A Royal Air Force Typhoon FGR4 takes off to carry out air strikes against Houthi military targets in Yemen. Picture Credit: MoD Crown Copyright via Getty Images

Britain’s twilight war

The UK is fighting an unwinnable conflict in a world that it doesn’t understand, without plan or purpose

Artillery Row

On the 12th of January 2024 at approximately 2.30am local time a large contingent of warplanes took off from regional bases in the Middle East and from the American aircraft carrier USS Dwight D. Eisenhower. In addition to these aircraft, two destroyers, a cruiser, and a cruise missile submarine unleashed a massive volley of Tomahawk cruise missiles. Britain tagged along for the ride with four RAF Typhoon jets taking part in the attack.

The military goals seem absurd

The operation itself was motivated by attacks by the Houthi rebels on commercial shipping in the Red Sea, specifically around the Bal ad-Mandeb chokepoint which allows ships access to the Red Sea and from there to the Suez Canal and into the Mediterranean Sea. The Houthi attacks were motivated by Israel’s war in Gaza, with the rebels insisting that the Israelis stop the war. In the weeks before the attack, the United States had attempted to solve the problem through an ill-fated convoying operation called Operation Prosperity Guardian.

Operation Prosperity Guardian aimed to use naval air defence and quick response teams to prevent Houthi harassment of commercial vessels. But soon it became clear that such an operation can only be effective some of the time, with one in every few attacks slipping through the net. Since shipping companies and their insurers need iron-clad guarantees the convoying operation ran aground. This led to the United States and Britain ramping up and aiming to hit the Houthis in Yemen.

In reality, the new, more aggressive operation was less well-defined than Operation Prosperity Guardian which despite its shortcomings had the clear goal of protecting commercial shipping. It is still not clear what the goal of the attacks in Yemen was. Some in the British government said that the goal was to “send a message” to the Houthis. Others in the American military said that the goal was to “degrade” the Houthi capabilities to strike commercial vessels by destroying their missile and drone strikes sites.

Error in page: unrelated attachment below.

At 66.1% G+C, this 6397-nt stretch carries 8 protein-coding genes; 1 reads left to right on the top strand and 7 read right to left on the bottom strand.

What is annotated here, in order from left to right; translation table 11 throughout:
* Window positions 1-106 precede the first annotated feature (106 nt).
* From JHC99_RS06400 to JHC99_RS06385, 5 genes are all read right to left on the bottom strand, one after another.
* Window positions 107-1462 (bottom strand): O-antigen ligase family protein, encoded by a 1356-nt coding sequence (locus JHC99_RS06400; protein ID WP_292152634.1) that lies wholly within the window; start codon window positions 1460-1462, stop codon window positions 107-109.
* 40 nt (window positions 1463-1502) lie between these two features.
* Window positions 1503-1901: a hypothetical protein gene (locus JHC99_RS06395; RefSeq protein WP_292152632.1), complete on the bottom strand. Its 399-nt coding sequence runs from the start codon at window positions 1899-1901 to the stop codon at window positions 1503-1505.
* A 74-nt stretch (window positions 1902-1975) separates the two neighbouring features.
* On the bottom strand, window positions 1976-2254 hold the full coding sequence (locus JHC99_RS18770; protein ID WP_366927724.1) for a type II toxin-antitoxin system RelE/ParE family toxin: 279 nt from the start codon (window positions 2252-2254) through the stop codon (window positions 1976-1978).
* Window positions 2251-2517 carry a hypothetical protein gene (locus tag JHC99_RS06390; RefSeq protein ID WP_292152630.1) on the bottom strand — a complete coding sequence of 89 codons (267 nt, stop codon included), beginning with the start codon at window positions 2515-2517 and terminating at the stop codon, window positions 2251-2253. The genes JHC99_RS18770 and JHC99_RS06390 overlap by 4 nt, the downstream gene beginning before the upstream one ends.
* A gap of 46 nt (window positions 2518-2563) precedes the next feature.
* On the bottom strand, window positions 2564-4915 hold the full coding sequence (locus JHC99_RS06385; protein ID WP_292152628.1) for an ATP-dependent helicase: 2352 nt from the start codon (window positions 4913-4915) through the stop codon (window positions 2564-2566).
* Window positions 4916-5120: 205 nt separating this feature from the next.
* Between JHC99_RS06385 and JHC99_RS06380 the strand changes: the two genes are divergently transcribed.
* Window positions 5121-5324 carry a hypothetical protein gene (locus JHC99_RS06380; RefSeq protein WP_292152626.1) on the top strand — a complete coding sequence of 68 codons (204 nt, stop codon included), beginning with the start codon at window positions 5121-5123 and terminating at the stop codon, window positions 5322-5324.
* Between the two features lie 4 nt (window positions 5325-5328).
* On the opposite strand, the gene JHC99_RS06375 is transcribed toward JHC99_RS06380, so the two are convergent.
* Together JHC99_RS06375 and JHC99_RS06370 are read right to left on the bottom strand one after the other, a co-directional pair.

The military goals seem absurd. The technology that the Houthis use — which mainly consists of Iranian rocketry and drone technology — is highly mobile and easy to disguise. Locating it before it is fired is a fool’s errand. As far as sending a message goes, the Houthis shrugged off the attacks. None of this is surprising because a Saudi UAE-led alliance had been at war with the group until recently for nearly a decade, fielding an army of over 180,000 soldiers and over 130 warplanes, many of which were American-made. In terms of sending a message the only group with which it registered were commercial shipping insurance companies who, after the Houthis vowed to target American and British ships in response, moved to pull insurance contracts for ships from these countries — a geopolitical own goal if there ever was one.

The strike on the 12th of January was ultimately an expensive fireworks show, the result of a desperate and weak president in the United States lashing out at an unsolvable problem. How expensive? The monetary terms barely matter anymore, with the American government running a budget deficit of well over five per cent of GDP without the economy being in recession. Since Biden took office the United States government has stopped caring about overspending or overborrowing.

The world is now clearly drifting away from the unipolar-led global order that emerged after the collapse of the Soviet Union

But the materiel costs were significant. Money can be printed — until it can’t, of course — but producing more weaponry requires actual planning and effort. Since the 12th of January the United States has fired 94 Tomahawk missiles. For context, that is nearly 12 per cent of the total Tomahawks fired in the 2003 invasion of Iraq and 33 per cent the number fired in the First Gulf War. The United States has a total stockpile of anywhere between 3,500 and 4,000 Tomahawks, meaning that they have fired off 2-3 per cent of their total in just a few days. Meanwhile, in 2023 they ordered an additional 23 meaning they fired four years’ worth of additional orders.